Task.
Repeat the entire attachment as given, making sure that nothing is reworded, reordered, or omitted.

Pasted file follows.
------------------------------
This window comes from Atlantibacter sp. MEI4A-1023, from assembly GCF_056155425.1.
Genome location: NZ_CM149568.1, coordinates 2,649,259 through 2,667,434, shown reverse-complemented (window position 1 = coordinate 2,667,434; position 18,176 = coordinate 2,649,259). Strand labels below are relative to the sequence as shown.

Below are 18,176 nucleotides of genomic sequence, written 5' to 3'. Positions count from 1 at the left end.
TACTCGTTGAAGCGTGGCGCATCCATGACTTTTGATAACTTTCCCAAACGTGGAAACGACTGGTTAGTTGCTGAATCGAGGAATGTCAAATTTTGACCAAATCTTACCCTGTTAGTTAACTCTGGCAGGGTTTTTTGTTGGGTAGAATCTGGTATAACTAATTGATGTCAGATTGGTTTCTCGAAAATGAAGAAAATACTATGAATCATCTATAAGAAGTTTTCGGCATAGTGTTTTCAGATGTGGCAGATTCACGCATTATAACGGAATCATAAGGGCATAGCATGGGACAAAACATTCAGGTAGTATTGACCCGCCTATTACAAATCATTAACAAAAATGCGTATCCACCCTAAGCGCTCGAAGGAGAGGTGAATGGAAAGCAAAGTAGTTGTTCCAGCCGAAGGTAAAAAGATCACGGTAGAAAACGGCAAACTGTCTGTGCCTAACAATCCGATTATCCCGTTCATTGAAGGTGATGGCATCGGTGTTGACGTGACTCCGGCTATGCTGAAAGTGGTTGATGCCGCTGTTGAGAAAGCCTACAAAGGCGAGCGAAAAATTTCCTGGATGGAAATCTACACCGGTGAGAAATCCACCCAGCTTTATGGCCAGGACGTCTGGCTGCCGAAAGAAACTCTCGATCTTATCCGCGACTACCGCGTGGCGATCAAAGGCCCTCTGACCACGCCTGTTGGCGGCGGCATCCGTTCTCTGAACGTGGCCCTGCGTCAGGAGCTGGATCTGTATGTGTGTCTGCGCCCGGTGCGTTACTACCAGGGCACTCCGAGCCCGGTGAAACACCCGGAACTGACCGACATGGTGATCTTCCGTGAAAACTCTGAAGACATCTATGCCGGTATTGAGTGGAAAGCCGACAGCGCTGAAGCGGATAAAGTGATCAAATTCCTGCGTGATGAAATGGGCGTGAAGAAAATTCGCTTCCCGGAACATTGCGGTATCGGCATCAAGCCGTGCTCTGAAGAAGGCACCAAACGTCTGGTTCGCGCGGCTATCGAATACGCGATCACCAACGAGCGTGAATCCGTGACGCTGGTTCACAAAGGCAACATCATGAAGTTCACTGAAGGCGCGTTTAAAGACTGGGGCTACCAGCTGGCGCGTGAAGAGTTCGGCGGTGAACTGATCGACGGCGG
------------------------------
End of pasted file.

This window comes from Atlantibacter sp. MEI4A-1023, from assembly GCF_056155425.1.
Genome location: NZ_CM149568.1, coordinates 2,649,259 through 2,667,434, shown reverse-complemented (window position 1 = coordinate 2,667,434; position 18,176 = coordinate 2,649,259). Strand labels below are relative to the sequence as shown.

Below are 18,176 nucleotides of genomic sequence, written 5' to 3'. Positions count from 1 at the left end.
TACTCGTTGAAGCGTGGCGCATCCATGACTTTTGATAACTTTCCCAAACGTGGAAACGACTGGTTAGTTGCTGAATCGAGGAATGTCAAATTTTGACCAAATCTTACCCTGTTAGTTAACTCTGGCAGGGTTTTTTGTTGGGTAGAATCTGGTATAACTAATTGATGTCAGATTGGTTTCTCGAAAATGAAGAAAATACTATGAATCATCTATAAGAAGTTTTCGGCATAGTGTTTTCAGATGTGGCAGATTCACGCATTATAACGGAATCATAAGGGCATAGCATGGGACAAAACATTCAGGTAGTATTGACCCGCCTATTACAAATCATTAACAAAAATGCGTATCCACCCTAAGCGCTCGAAGGAGAGGTGAATGGAAAGCAAAGTAGTTGTTCCAGCCGAAGGTAAAAAGATCACGGTAGAAAACGGCAAACTGTCTGTGCCTAACAATCCGATTATCCCGTTCATTGAAGGTGATGGCATCGGTGTTGACGTGACTCCGGCTATGCTGAAAGTGGTTGATGCCGCTGTTGAGAAAGCCTACAAAGGCGAGCGAAAAATTTCCTGGATGGAAATCTACACCGGTGAGAAATCCACCCAGCTTTATGGCCAGGACGTCTGGCTGCCGAAAGAAACTCTCGATCTTATCCGCGACTACCGCGTGGCGATCAAAGGCCCTCTGACCACGCCTGTTGGCGGCGGCATCCGTTCTCTGAACGTGGCCCTGCGTCAGGAGCTGGATCTGTATGTGTGTCTGCGCCCGGTGCGTTACTACCAGGGCACTCCGAGCCCGGTGAAACACCCGGAACTGACCGACATGGTGATCTTCCGTGAAAACTCTGAAGACATCTATGCCGGTATTGAGTGGAAAGCCGACAGCGCTGAAGCGGATAAAGTGATCAAATTCCTGCGTGATGAAATGGGCGTGAAGAAAATTCGCTTCCCGGAACATTGCGGTATCGGCATCAAGCCGTGCTCTGAAGAAGGCACCAAACGTCTGGTTCGCGCGGCTATCGAATACGCGATCACCAACGAGCGTGAATCCGTGACGCTGGTTCACAAAGGCAACATCATGAAGTTCACTGAAGGCGCGTTTAAAGACTGGGGCTACCAGCTGGCGCGTGAAGAGTTCGGCGGTGAACTGATCGACGGCGG